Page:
The other area slowly improving is the home run-to-flyball rate. It has taken nine weeks for the 2022 season to best the 2021 season pace, so it is tough to get too excited about the home run issue being a thing of the past even with the big explosion of 57 homers Friday night. The takeaway here is that we have had a steady upward trend nearly every week:

I am personally encouraged by the return of the stolen base to baseball strategy. Even as the baseball is beginning to show more signs of life off the bat, the league as a whole continues to pace ahead of the 2021 season in attempted steals. Julio Rodriguez is 17-for-20 in steals this season and has stolen more bases than the entire rosters of Colorado, Detroit, Boston and Minnesota. He leads all of baseball in steals and is one of nine players with at least 10 steals on the season as play begins Monday. I do hope this trend continues as baseball is a better game with more action on the bases:

Meanwhile, here is where things get sketchy for pitching. We have mostly enjoyed a pleasant season of pitching with many surprises such as the entire Yankees staff not named Gerrit Cole, Martin Perez, the back end of the Dodgers' rotation, etc. Balls are beginning to fly further off bats, and the league is making better contact with the baseball this season than it did at any point of the 2021 season:

The big dip in the middle of the 2021 line was the implementation and adjustment to the sticky stuff enforcement, but pitchers figured out a way to plow ahead until the league made enforcement tougher for 2022. Now, the league-wide contact rate has continued trending downward, which means pitchers will need their defense more than usual. This should also lead us to recalibrate our thresholds for strikeout rates with pitchers.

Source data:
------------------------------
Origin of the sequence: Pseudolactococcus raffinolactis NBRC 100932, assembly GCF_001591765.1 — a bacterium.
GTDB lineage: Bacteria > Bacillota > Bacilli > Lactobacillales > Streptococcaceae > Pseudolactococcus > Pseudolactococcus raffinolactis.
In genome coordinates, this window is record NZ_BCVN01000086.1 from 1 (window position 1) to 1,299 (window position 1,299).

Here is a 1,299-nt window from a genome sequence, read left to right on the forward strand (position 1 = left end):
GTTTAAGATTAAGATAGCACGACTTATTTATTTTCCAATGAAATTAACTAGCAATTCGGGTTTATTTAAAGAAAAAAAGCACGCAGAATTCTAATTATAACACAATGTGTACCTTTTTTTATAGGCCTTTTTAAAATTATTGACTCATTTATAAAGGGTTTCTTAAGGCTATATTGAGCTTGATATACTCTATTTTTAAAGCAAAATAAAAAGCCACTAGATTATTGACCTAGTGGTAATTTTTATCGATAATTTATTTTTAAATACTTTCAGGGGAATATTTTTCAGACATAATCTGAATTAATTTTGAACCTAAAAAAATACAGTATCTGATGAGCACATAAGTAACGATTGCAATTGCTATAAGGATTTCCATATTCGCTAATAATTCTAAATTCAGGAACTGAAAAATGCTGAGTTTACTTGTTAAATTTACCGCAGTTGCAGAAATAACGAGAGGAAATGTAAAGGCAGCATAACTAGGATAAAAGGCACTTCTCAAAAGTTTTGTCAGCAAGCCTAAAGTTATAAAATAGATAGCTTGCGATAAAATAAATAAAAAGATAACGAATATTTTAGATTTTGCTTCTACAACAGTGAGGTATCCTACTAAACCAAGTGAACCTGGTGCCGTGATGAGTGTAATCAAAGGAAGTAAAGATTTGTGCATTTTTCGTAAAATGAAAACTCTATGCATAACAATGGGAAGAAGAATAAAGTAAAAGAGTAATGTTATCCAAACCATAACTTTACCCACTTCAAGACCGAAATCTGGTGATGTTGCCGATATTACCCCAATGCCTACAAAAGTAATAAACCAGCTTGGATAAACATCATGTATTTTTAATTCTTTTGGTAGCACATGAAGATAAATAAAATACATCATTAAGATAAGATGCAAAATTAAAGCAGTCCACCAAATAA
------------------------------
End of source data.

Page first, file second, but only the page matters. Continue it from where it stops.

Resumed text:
All in all, we were not wrong to press the panic button earlier in the season about offense because everything has not yet normalized. We are seeing signs of life from the baseball in some aspects that were not present a month which should help us see more offense moving forward. If your team is where it is on the strength of your pitching, it is a great time to look for a trading partner who has the bats but has seen their ratios destroyed in recent weeks by some of the aforementioned pitchers. Additionally, we have three guys in Austin Meadows, Robbie Grossman, and Cesar Hernandez who remain homerless in 2022 after hitting 20-plus homers last year, and those are just the type of hitters I would be looking to acquire the rest of the way.

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ABOUT THE AUTHOR
Jason Collette
Jason has been helping fantasy owners since 1999 at RotoJunkie, Fanball, Baseball Prospectus and now here at RotoWire. You can hear Jason weekly on many of the Sirius/XM Fantasy channel offerings throughout the season as well as on the Sleeper and the Bust podcast every Sunday. A ten-time FSWA finalist, Jason won the FSWA's Fantasy Baseball Writer of the Year award in 2013 and the Baseball Series of the Year award in 2018 for Collette Calls.